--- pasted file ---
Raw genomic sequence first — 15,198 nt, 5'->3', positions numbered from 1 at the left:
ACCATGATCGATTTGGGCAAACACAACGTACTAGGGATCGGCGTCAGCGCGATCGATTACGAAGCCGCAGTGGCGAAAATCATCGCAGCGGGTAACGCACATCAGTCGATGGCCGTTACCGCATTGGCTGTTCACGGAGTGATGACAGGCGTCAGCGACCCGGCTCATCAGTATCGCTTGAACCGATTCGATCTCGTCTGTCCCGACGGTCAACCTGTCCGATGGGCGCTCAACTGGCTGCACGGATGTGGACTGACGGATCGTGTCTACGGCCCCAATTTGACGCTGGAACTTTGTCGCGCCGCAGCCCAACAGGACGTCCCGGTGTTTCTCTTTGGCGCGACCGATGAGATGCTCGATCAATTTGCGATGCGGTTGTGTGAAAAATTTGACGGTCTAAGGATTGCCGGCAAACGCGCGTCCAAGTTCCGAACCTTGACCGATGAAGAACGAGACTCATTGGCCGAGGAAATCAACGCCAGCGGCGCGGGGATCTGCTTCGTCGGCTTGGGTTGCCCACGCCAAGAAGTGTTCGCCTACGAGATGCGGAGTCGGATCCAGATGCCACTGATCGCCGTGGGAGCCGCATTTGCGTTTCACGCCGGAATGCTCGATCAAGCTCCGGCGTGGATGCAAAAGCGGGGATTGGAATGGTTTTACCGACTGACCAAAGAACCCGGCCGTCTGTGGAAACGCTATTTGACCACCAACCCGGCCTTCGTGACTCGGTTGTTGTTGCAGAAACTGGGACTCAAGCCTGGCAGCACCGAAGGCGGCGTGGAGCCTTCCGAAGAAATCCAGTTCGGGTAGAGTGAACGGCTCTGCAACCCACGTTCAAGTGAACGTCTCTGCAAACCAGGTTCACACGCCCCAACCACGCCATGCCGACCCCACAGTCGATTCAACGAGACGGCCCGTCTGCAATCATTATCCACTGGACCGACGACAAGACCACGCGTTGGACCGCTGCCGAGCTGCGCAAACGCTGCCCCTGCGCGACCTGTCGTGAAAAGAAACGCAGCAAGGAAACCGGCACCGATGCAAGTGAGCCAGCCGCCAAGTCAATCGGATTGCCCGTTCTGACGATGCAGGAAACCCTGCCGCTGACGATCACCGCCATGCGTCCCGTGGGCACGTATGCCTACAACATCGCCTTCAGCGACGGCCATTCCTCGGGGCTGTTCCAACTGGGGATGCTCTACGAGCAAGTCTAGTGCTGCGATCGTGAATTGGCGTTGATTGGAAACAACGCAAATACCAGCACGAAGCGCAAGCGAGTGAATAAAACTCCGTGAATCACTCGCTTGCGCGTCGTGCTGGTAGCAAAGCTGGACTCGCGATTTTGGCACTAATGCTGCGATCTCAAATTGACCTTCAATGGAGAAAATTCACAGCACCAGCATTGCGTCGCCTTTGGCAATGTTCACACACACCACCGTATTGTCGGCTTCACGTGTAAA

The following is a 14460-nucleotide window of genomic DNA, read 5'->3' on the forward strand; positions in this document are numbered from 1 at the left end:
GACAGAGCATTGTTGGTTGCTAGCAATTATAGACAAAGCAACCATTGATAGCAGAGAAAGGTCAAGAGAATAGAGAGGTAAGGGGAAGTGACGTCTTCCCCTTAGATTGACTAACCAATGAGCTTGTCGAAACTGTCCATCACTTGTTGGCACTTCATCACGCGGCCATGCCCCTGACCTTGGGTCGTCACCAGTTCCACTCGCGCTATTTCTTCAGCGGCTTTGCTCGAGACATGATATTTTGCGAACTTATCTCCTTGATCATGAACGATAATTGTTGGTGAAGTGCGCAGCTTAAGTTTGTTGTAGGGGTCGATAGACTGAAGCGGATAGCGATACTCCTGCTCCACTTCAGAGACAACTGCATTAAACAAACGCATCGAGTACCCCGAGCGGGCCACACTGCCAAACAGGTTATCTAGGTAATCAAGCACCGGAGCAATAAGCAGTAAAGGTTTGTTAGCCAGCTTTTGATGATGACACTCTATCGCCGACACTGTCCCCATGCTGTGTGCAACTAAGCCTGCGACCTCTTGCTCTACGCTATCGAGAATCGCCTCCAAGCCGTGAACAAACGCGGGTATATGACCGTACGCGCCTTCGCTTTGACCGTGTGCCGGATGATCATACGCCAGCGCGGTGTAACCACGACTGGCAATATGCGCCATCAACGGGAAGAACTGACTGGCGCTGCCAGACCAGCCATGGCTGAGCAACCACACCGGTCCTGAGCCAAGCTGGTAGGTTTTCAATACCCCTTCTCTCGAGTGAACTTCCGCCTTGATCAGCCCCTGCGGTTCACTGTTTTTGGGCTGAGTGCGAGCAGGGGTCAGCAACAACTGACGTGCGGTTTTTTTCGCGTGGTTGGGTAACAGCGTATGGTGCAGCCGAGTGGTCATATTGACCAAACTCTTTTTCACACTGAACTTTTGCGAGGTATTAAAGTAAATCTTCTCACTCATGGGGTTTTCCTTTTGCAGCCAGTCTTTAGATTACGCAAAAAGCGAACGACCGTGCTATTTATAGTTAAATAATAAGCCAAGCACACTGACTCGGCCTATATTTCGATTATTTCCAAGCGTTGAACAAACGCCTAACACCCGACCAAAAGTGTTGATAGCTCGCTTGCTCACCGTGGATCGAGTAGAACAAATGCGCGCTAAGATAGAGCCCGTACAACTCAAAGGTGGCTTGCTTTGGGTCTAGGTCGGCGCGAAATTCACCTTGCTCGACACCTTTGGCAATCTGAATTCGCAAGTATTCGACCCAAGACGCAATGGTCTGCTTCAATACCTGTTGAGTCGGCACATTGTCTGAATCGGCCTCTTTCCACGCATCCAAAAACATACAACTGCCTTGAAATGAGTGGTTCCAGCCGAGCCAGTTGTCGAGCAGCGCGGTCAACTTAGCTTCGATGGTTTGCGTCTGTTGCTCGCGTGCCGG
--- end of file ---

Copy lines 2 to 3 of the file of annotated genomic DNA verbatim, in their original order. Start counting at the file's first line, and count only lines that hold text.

ACCATGATCGATTTGGGCAAACACAACGTACTAGGGATCGGCGTCAGCGCGATCGATTACGAAGCCGCAGTGGCGAAAATCATCGCAGCGGGTAACGCACATCAGTCGATGGCCGTTACCGCATTGGCTGTTCACGGAGTGATGACAGGCGTCAGCGACCCGGCTCATCAGTATCGCTTGAACCGATTCGATCTCGTCTGTCCCGACGGTCAACCTGTCCGATGGGCGCTCAACTGGCTGCACGGATGTGGACTGACGGATCGTGTCTACGGCCCCAATTTGACGCTGGAACTTTGTCGCGCCGCAGCCCAACAGGACGTCCCGGTGTTTCTCTTTGGCGCGACCGATGAGATGCTCGATCAATTTGCGATGCGGTTGTGTGAAAAATTTGACGGTCTAAGGATTGCCGGCAAACGCGCGTCCAAGTTCCGAACCTTGACCGATGAAGAACGAGACTCATTGGCCGAGGAAATCAACGCCAGCGGCGCGGGGATCTGCTTCGTCGGCTTGGGTTGCCCACGCCAAGAAGTGTTCGCCTACGAGATGCGGAGTCGGATCCAGATGCCACTGATCGCCGTGGGAGCCGCATTTGCGTTTCACGCCGGAATGCTCGATCAAGCTCCGGCGTGGATGCAAAAGCGGGGATTGGAATGGTTTTACCGACTGACCAAAGAACCCGGCCGTCTGTGGAAACGCTATTTGACCACCAACCCGGCCTTCGTGACTCGGTTGTTGTTGCAGAAACTGGGACTCAAGCCTGGCAGCACCGAAGGCGGCGTGGAGCCTTCCGAAGAAATCCAGTTCGGGTAGAGTGAACGGCTCTGCAACCCACGTTCAAGTGAACGTCTCTGCAAACCAGGTTCACACGCCCCAACCACGCCATGCCGACCCCACAGTCGATTCAACGAGACGGCCCGTCTGCAATCATTATCCACTGGACCGACGACAAGACCACGCGTTGGACCGCTGCCGAGCTGCGCAAACGCTGCCCCTGCGCGACCTGTCGTGAAAAGAAACGCAGCAAGGAAACCGGCACCGATGCAAGTGAGCCAGCCGCCAAGTCAATCGGATTGCCCGTTCTGACGATGCAGGAAACCCTGCCGCTGACGATCACCGCCATGCGTCCCGTGGGCACGTATGCCTACAACATCGCCTTCAGCGACGGCCATTCCTCGGGGCTGTTCCAACTGGGGATGCTCTACGAGCAAGTCTAGTGCTGCGATCGTGAATTGGCGTTGATTGGAAACAACGCAAATACCAGCACGAAGCGCAAGCGAGTGAATAAAACTCCGTGAATCACTCGCTTGCGCGTCGTGCTGGTAGCAAAGCTGGACTCGCGATTTTGGCACTAATGCTGCGATCTCAAATTGACCTTCAATGGAGAAAATTCACAGCACCAGCATTGCGTCGCCTTTGGCAATGTTCACACACACCACCGTATTGTCGGCTTCACGTGTAAA

The following is a 14460-nucleotide window of genomic DNA, read 5'->3' on the forward strand; positions in this document are numbered from 1 at the left end: